Farber: One of the great historical facts about the march was the difficulty in pulling off an event that was pioneered by a number of organizations and individuals with different definitions and investments of social change at the march.

(I see) the rich diversity of the "we": Although there are different groups and investments, you get a sense from photographs like these that it's not an "us" and a "them" but a "we".

It's not to erase the differences, or simply streamline them, but in co-existing, you get a richer vision of what social change can be.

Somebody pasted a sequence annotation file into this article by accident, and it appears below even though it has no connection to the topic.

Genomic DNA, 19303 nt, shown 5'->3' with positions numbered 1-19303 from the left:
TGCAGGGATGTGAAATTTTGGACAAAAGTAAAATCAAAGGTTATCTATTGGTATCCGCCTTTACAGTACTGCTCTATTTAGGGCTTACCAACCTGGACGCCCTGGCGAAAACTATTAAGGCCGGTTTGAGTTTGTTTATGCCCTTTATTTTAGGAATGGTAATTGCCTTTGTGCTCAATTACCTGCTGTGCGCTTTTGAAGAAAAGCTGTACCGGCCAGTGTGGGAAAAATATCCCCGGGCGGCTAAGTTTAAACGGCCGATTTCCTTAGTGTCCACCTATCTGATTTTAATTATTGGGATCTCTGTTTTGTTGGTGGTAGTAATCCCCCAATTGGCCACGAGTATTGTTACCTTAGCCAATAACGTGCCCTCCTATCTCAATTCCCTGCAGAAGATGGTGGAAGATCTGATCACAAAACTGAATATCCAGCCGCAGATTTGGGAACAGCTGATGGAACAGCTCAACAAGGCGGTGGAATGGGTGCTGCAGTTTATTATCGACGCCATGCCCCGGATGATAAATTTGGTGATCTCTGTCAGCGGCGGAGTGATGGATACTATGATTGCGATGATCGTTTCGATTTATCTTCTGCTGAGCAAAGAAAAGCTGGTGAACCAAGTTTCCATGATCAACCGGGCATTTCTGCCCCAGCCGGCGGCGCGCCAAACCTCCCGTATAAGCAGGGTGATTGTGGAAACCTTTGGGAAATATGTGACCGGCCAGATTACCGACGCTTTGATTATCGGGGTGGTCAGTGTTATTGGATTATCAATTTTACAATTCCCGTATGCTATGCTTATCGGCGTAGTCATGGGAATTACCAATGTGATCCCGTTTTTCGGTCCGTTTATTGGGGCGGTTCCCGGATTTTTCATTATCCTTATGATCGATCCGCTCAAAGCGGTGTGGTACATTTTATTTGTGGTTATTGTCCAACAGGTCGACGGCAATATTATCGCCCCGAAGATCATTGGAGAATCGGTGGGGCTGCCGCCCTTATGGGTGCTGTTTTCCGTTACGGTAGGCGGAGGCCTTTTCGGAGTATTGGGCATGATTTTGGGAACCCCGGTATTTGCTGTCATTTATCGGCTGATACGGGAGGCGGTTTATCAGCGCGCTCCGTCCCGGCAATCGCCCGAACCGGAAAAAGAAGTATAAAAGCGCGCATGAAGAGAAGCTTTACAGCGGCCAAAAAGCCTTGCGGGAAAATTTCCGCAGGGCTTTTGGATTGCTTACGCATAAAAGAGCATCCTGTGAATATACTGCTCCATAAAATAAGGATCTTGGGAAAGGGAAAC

CNN: How was this photography critical in the message of the march?

Farber: Leonard captured some important private reflective movements.

It's a lesson for us in thinking about great moments in history: what it takes to envision progress or possibility is both about moving forward and also about considering and questioning and stopping -- and having the patience for social change.

Part of what photography gives us is ... a sense of the high points of these great moments in history, as well as the unexpected glances that really capture the subjects (as) they have their own thoughts and own ideas, (and) relate to the broader group's perception throughout the day.